Bats are usually described as nature’s master flyers, but they have a particular problem; flat surfaces.

Photo credit: Daniel Spiess / Flickr

Bats use high-frequency sounds to quickly identify obstacles to allow perfect navigation in pitch darkness.

But they risk crashing into vertical flat surfaces such as windows, since smooth surfaces pose a particular concern during bat flight, according to a new study published in the journal Science.

It is the same phenomenon as with a mirror. When we stand straight in front of it, we see ourselves, but if the mirror is angled, we see another direction.

When the bats use their echolocation on a smooth surface, it only bounces back if the bat is located straight ahead so with the sound is arriving from a straight angle.

On the other hand, if the sound comes in from the side, the echo bounces in another direction. Resulting in that the bat perceives it to be free to fly ahead and can then crashes with the surface.

Human-generated structures now dominate much of the planet, but they have existed for but a blink of an eye from an evolutionary perspective. Animal sensory systems evolved to navigate natural environments and so may not always be reliable in anthropogenic ones. Greif et al. show that echolocating bats appear to perceive smooth vertical surfaces as open areas, a mistake that often leads to collisions (see the Perspective by Stilz). With millions upon millions of smooth vertical surfaces in our world today, such misperceptions could have considerable negative impacts on bat survival.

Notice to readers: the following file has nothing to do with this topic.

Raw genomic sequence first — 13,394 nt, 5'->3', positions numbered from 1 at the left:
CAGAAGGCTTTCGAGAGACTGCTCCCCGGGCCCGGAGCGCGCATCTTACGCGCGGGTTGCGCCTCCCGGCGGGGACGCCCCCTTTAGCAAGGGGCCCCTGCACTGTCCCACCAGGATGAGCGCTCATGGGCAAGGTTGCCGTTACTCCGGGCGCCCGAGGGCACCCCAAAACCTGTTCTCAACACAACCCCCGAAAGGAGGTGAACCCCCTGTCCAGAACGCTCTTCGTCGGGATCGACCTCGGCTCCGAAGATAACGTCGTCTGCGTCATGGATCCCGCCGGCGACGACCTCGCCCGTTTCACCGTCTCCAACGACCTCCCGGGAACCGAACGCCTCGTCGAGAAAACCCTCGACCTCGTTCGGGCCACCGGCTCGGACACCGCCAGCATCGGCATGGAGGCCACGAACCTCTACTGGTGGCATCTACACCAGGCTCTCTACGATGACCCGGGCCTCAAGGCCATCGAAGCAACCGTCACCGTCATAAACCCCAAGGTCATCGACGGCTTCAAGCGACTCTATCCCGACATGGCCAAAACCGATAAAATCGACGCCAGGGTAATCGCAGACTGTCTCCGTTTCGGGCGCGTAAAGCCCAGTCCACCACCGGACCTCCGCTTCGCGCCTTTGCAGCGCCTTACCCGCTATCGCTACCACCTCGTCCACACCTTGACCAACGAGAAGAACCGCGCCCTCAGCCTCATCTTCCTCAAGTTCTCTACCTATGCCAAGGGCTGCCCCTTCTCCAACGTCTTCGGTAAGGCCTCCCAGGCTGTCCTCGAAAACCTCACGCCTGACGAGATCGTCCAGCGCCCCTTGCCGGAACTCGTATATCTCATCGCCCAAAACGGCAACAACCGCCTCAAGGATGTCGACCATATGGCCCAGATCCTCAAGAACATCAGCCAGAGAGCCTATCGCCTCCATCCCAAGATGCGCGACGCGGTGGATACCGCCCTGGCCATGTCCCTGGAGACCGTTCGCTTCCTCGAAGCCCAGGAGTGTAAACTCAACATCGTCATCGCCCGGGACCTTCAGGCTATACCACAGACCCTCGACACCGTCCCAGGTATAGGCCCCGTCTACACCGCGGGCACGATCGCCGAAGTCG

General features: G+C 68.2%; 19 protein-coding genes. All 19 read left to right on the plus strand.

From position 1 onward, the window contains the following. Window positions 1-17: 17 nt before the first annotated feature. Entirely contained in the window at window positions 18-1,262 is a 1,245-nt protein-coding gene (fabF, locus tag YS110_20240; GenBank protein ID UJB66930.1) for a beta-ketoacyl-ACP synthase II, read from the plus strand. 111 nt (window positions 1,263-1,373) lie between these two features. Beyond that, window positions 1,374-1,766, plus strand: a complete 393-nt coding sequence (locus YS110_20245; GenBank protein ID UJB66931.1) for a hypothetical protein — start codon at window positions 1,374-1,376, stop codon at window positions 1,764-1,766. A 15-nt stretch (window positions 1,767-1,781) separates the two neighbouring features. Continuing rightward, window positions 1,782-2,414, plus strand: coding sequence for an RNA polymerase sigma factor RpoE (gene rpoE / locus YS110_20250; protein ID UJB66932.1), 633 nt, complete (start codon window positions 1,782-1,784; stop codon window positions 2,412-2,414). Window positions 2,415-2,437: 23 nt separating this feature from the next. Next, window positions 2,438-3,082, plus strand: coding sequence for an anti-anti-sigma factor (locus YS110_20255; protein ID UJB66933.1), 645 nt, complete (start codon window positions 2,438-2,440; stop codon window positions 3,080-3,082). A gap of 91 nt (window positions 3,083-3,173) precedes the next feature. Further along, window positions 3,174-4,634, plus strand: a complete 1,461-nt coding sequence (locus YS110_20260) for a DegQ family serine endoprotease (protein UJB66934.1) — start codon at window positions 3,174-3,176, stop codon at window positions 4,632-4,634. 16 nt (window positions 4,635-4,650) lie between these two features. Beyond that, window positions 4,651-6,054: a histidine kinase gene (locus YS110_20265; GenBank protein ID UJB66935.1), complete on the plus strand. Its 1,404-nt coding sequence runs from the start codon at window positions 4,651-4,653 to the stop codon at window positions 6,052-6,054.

In contrast, the bats never hit the horizontal smooth surfaces, instead, the researchers noticed how they often dive down to what appears to be, attempting to drink – identifying the smooth horizontal water surface.


Stefan Greif et al. Acoustic mirrors as sensory traps for bats DOI: 10.1126/science.aam7817